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Monday, March 30, 2020  Spokane, Washington  Est. May 19, 1883
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Laptops stolen in Olympia may have data on 2 million people

Computer laptops and hard drives stolen in burglaries in Olympia may contain personal information for at least 2 million people, prompting investigations by both Homeland Security and the U.S. Senate.

Computer equipment belonging to the U.S. Health and Human Services Department was among items stolen in a pair of burglaries on Feb. 7 and March 8 from an office building in Olympia. A suspect has been charged, but Olympia police said he told them he doesn’t know anything about the hard drives.

On Monday, Sen. Ron Johnson of Wisconsin, the Republican chairman of the Senate government affairs panel, asked HHS Secretary Sylvia Burwell if the drives stolen from the federal Office of Child Support Enforcement were ever recovered.

“It is unclear from the information HHS provided how many of those children’s records were compromised, and the potential risk to those children, despite a statutory requirement that you provide that information to Congress,” Johnson said in a letter obtained by the Associated Press.

The Office of Child Support Enforcement oversees child-support programs across the nation. The data breach would mark the latest case of personal information swiped from the federal government. Last year, the Office of Personnel Management said hackers stole data in an unprecedented breach of private data for millions of federal workers.

Documents filed in Thurston County Superior Court show that Nicholas W. Perring, 28, faces four counts of burglary and one of trafficking in stolen goods stemming from the two burglaries. Court documents quote police as saying Perring admitted to the burglaries; “however, he did not know anything about the hard drives.”

His bail was set at $10,000 and an arraignment is scheduled for Tuesday.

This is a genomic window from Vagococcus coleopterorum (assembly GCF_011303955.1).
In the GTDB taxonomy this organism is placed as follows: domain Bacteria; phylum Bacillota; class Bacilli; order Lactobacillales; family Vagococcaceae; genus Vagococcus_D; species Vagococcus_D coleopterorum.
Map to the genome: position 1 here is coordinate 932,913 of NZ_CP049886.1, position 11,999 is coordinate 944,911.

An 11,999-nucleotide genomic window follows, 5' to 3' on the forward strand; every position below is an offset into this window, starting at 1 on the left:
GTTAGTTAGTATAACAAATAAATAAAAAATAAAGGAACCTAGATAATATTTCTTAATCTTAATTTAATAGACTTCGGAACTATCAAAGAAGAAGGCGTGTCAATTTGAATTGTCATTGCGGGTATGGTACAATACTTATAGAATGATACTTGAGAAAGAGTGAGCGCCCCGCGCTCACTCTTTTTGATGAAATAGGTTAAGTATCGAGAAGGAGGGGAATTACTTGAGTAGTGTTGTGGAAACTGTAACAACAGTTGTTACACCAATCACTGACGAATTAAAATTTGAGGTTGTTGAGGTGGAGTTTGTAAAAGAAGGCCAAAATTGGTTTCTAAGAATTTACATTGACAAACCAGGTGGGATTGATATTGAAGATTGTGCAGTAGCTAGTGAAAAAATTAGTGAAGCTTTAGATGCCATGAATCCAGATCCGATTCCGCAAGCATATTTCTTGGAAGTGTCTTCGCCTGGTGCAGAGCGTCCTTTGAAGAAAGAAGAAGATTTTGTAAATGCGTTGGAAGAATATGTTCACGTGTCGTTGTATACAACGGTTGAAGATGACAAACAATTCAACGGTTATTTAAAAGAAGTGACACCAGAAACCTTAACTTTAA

The computers and hard drives were among items listed as stolen in the break-ins, but Olympia police didn’t know anything about the possible data breach until a detective was contacted by an agent from the Homeland Security Department, court documents said. The agent said the drives could contain between 2 million and 5 million individual profiles with names, Social Security numbers, birthdates and other personal information.

Homeland Security also had a list of current and former employees who worked at the building. One former employee, who had been fired for stealing, allegedly kept a copy of the building key. Perring is the former employee’s boyfriend, and both had pawned items that matched descriptions of things taken in the burglaries, the Olympian newspaper reported.

Johnson asked HHS Secretary Burwell what specific information was on the hard drives, when officials first became aware of the burglaries and if they’ll notify those whose data was stolen. He also said the Obama administration hasn’t provided enough answers on whether other data were stolen from HHS, which keeps national databases on child abuse and neglect.

An HHS spokeswoman acknowledged Monday that the stolen equipment may have contained personally identifiable information. The incident was a property theft and not an intrusion of federal networks, she said.

It was unclear if the drives were encrypted, which would make it harder for thieves to copy data. Last year’s Office of Personnel Management data breach, which was a computer hack, resulted in more than 21 million Social Security numbers and other information being compromised.

Staff writer Jim Camden and the Associated Press contributed to this report.

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